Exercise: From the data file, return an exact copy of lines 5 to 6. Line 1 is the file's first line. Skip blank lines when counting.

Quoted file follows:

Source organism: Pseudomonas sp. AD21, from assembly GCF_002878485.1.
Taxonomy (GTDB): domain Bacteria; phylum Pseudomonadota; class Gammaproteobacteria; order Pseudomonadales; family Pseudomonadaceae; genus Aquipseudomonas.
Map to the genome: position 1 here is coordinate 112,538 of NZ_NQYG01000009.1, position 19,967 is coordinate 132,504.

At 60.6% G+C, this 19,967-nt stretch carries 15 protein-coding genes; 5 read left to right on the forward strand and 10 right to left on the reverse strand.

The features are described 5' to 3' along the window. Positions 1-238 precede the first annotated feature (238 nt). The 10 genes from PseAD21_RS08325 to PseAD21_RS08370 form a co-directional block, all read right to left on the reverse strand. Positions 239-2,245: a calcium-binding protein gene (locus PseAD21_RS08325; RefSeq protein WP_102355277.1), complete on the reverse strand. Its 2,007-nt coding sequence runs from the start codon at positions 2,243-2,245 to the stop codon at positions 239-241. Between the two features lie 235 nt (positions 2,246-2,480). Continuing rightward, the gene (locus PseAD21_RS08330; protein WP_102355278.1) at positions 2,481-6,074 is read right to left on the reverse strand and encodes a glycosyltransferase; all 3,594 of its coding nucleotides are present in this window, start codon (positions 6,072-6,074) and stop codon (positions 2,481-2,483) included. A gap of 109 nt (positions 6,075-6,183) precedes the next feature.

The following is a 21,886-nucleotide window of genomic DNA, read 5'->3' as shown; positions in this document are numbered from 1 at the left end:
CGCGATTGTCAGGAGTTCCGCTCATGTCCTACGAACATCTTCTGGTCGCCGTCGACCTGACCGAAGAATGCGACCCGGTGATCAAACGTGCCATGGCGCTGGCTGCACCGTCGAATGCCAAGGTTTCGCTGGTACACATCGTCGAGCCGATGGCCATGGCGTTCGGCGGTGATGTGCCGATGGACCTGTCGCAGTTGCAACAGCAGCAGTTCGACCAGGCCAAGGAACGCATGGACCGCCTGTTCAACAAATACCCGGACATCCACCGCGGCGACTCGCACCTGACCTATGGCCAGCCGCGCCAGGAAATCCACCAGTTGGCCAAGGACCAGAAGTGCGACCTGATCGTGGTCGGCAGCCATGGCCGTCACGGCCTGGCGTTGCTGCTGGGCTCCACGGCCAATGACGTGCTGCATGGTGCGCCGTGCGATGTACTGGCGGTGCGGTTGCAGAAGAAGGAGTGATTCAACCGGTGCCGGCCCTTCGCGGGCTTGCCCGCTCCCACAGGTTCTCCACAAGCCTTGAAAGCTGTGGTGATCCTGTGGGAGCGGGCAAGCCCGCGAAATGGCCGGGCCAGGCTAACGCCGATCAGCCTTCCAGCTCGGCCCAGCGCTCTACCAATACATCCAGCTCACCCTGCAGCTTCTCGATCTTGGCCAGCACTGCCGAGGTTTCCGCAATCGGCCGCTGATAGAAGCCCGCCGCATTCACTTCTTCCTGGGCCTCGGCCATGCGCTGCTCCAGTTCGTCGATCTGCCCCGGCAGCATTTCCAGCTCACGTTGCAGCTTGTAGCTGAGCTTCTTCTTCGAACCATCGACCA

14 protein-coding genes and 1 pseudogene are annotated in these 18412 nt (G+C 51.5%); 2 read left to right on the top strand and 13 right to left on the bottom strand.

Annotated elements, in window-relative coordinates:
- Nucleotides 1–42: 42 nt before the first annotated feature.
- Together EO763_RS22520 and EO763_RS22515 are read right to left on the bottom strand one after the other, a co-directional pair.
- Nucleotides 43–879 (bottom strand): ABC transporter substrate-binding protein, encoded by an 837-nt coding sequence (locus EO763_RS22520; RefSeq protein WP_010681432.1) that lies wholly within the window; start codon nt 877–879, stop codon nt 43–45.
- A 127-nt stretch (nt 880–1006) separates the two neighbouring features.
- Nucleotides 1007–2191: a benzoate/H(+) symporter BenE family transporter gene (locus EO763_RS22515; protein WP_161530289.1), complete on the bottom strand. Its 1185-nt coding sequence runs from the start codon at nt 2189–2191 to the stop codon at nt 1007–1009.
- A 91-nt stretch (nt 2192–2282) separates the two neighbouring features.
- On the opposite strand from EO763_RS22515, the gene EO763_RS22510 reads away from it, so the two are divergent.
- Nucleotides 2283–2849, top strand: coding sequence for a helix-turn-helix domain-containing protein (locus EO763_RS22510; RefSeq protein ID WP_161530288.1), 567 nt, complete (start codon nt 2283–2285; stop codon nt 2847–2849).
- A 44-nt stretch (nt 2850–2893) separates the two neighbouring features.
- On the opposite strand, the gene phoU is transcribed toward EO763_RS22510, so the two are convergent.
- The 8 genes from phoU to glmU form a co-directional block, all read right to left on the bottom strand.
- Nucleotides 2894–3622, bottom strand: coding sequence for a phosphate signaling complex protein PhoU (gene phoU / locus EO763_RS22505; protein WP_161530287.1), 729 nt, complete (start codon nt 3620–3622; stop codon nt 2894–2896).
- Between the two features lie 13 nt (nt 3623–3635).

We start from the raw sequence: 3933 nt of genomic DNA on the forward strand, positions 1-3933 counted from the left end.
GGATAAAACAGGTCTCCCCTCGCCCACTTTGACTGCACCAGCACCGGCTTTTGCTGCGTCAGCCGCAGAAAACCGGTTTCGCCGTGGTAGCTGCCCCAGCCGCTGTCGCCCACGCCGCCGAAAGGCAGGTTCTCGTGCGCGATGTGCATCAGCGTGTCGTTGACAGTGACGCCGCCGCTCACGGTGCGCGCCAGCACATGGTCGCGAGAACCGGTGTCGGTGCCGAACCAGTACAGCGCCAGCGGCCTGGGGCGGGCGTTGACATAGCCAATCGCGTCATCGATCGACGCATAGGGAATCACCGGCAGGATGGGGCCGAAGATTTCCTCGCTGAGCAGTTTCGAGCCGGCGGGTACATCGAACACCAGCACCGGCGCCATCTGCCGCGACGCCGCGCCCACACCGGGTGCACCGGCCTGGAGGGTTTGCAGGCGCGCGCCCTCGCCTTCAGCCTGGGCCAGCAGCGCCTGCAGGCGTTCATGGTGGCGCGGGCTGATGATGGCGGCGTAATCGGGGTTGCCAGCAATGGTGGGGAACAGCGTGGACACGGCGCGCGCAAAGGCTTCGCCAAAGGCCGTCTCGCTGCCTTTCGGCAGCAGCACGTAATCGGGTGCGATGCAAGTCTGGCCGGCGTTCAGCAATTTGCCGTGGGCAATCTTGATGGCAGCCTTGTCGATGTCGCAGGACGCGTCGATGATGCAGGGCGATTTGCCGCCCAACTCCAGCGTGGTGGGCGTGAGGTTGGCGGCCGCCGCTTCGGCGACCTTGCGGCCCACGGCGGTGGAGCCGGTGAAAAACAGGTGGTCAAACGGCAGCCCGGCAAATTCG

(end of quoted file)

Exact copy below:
The features are described 5' to 3' along the window. Positions 1-238 precede the first annotated feature (238 nt). The 10 genes from PseAD21_RS08325 to PseAD21_RS08370 form a co-directional block, all read right to left on the reverse strand. Positions 239-2,245: a calcium-binding protein gene (locus PseAD21_RS08325; RefSeq protein WP_102355277.1), complete on the reverse strand. Its 2,007-nt coding sequence runs from the start codon at positions 2,243-2,245 to the stop codon at positions 239-241. Between the two features lie 235 nt (positions 2,246-2,480). Continuing rightward, the gene (locus PseAD21_RS08330; protein WP_102355278.1) at positions 2,481-6,074 is read right to left on the reverse strand and encodes a glycosyltransferase; all 3,594 of its coding nucleotides are present in this window, start codon (positions 6,072-6,074) and stop codon (positions 2,481-2,483) included. A gap of 109 nt (positions 6,075-6,183) precedes the next feature.

The following is a 21,886-nucleotide window of genomic DNA, read 5'->3' as shown; positions in this document are numbered from 1 at the left end: